Copper - The new Silver

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Who decides what is a precious metal and what is not?

Why are all other metals - apart from gold and silver - considered base metal?

Prices for gold and silver are going through the roof - it's about time to look for other options.

Silver used to be the option for more reasonably priced jewellery, but if you are looking for a more elaborate piece, prices can creep up quickly. It's about time to look for beautiful alternatives.

For artisan jewelry, we already have an alternative to solid gold. Gold filled wire and supplies have gained widespread recognition, but there will always people (like me) who love the idea of solid metal.

Why don't we go back in time for once and start using well known metals like copper, brass and bronze yet again.


Copper has been known for at least 10,000 years and is widely used in alloys such as brass, bronze and nickel silver. Copper in its pure form has never been used much in jewelry, a few costume jewelry companies specialized in copper jewelry during the 1950s and 1960s (Matisse, Renoir, Rebajes and others) but copper always carried the 'cheap silver replacement' tag.

This is going to change now. Copper has taken its place, particularly in the artisan jewelry market. Beautiful wire sculptured jewelry pieces, created out of copper wire and adorned with equally beautiful gemstones are taking a stand next to their sterling silver brothers and sisters. Bright peach colored solid copper or darker oxidized metal is a fabulous contrast to blue, black and green colors and a fearless opponent to purple and pink.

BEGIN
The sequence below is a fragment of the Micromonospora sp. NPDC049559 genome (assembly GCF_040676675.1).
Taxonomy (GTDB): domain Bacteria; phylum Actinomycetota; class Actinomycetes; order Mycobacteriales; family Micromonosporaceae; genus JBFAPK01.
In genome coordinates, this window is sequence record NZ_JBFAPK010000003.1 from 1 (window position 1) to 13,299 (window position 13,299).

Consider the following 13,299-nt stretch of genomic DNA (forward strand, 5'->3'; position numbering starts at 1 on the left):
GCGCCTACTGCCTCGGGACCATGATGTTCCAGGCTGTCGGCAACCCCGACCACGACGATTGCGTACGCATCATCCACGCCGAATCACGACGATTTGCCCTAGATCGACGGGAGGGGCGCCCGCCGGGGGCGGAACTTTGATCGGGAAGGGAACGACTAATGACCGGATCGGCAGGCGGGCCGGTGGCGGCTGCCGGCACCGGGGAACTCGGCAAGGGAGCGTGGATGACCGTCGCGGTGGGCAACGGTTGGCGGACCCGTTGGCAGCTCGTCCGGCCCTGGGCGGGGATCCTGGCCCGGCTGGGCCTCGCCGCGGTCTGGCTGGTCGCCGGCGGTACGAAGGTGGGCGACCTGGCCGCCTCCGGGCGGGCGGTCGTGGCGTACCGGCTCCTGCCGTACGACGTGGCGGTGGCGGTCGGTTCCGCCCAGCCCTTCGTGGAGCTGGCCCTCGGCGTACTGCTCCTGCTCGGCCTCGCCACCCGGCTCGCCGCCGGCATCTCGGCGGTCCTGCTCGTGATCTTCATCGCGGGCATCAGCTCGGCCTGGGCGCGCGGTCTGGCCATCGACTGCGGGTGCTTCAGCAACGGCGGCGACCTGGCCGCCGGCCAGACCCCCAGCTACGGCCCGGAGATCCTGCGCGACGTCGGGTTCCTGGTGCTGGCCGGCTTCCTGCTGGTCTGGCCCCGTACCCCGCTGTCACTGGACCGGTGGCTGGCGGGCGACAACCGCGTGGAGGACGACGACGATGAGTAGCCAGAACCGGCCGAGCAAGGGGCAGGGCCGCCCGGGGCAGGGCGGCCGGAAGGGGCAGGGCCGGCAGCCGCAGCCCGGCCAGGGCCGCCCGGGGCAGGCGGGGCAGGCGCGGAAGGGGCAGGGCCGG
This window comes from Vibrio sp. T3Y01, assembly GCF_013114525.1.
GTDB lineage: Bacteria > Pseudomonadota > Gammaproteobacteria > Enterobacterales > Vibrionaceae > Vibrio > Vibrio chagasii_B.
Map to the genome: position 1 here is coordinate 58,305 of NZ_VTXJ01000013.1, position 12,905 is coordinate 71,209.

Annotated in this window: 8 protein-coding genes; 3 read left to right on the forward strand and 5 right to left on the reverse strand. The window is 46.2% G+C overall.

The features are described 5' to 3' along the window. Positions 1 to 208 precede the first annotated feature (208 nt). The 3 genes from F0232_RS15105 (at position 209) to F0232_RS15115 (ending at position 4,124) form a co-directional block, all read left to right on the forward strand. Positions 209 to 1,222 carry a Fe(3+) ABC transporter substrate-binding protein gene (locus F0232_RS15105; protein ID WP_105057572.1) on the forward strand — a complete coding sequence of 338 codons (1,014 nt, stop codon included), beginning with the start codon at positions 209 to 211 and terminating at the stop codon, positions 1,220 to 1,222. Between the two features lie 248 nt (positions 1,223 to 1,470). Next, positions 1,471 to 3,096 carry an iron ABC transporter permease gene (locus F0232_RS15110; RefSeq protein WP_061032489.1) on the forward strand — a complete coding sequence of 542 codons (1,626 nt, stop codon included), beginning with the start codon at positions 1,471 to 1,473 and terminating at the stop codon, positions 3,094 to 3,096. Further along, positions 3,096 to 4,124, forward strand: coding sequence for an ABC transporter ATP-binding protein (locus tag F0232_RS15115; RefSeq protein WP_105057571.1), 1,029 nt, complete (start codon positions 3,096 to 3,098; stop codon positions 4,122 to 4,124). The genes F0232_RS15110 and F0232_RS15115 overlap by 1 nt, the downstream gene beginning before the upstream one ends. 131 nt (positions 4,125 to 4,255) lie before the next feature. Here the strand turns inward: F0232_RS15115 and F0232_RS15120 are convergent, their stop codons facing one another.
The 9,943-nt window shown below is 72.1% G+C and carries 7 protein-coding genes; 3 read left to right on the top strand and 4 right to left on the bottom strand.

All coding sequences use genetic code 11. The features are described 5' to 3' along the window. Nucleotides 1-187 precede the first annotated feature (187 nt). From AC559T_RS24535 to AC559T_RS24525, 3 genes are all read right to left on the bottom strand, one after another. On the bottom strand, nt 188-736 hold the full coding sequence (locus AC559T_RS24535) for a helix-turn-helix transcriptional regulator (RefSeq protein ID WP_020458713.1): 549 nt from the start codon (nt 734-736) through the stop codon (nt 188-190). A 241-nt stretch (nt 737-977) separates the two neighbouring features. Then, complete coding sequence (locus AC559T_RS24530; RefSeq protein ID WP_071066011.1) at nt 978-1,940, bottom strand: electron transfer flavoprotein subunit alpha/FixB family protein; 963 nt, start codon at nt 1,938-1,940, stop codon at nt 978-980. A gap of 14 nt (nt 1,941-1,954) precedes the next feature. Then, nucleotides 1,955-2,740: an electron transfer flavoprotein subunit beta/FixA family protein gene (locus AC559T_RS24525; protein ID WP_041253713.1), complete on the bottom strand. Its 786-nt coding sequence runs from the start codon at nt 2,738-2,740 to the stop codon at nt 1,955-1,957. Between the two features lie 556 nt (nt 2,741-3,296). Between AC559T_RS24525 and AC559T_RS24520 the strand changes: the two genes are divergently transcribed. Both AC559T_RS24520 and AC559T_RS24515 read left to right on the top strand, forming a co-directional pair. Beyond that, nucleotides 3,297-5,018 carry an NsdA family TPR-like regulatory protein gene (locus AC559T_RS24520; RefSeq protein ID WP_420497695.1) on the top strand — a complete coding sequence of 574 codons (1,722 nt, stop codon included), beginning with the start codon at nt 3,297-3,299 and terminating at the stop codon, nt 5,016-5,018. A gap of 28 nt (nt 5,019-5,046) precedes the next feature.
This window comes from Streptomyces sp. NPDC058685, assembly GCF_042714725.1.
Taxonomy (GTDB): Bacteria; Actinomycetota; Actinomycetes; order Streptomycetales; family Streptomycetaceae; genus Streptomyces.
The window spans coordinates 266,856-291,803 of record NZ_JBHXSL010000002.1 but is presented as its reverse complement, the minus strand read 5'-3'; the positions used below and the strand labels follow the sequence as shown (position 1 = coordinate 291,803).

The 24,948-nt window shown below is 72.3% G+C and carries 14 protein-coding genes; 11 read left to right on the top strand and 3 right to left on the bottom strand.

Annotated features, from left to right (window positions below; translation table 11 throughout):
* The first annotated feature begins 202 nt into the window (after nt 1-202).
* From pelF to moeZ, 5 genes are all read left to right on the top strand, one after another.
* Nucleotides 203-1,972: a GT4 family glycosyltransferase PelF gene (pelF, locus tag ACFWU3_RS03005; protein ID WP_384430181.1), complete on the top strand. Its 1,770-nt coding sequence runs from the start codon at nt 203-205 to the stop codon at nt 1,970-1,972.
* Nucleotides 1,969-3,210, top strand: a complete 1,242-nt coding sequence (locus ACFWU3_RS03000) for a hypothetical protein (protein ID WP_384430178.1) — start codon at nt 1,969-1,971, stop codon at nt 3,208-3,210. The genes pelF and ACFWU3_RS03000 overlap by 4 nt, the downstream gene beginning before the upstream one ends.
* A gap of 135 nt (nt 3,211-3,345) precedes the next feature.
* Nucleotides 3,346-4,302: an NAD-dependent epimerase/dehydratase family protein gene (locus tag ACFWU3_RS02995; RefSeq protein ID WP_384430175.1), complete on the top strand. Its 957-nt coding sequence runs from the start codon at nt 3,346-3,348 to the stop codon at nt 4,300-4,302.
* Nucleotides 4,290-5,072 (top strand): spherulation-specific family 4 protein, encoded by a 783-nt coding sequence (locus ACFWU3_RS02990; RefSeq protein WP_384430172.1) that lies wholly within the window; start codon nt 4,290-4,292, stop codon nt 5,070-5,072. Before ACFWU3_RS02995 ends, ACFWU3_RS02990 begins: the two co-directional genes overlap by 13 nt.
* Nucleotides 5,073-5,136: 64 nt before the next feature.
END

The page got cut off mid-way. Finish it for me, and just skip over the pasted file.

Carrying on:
More and more enthusiasts discover copper as their metal of choice for exciting handmade jewelry and daring color combinations The intrinsic value of copper is still low enough to splurge, and everyone can enjoy wearing a piece made out of solid metal.

For a long time now, people have believed in the positive health effects of wearing copper jewelry. Copper is an essential nutrient that can be absorbed through the skin. Contrary to what a lot of people think, most allergies against cheap jewelry do not stem from the presence of copper but rather the reaction to nickel.

Copper, just like sterling silver, tends to tarnish after a while. Some people might welcome the darker, less shiny color, but if the bright new look is desired, cleaning your jewelry is quite simple: Put it in a small solution of lemon or lime juice with a dash of salt and it will be shiny again in no time. Alternatively, cover the jewelry in ketchup/tomato sauce, wait a couple of minutes and voila, all done.

I love wearing and working with copper. Due to it's malleability and low cost, new and unusual designs are affordable and perfect for every day wear.

 Wedunit Jewels 'About Me'


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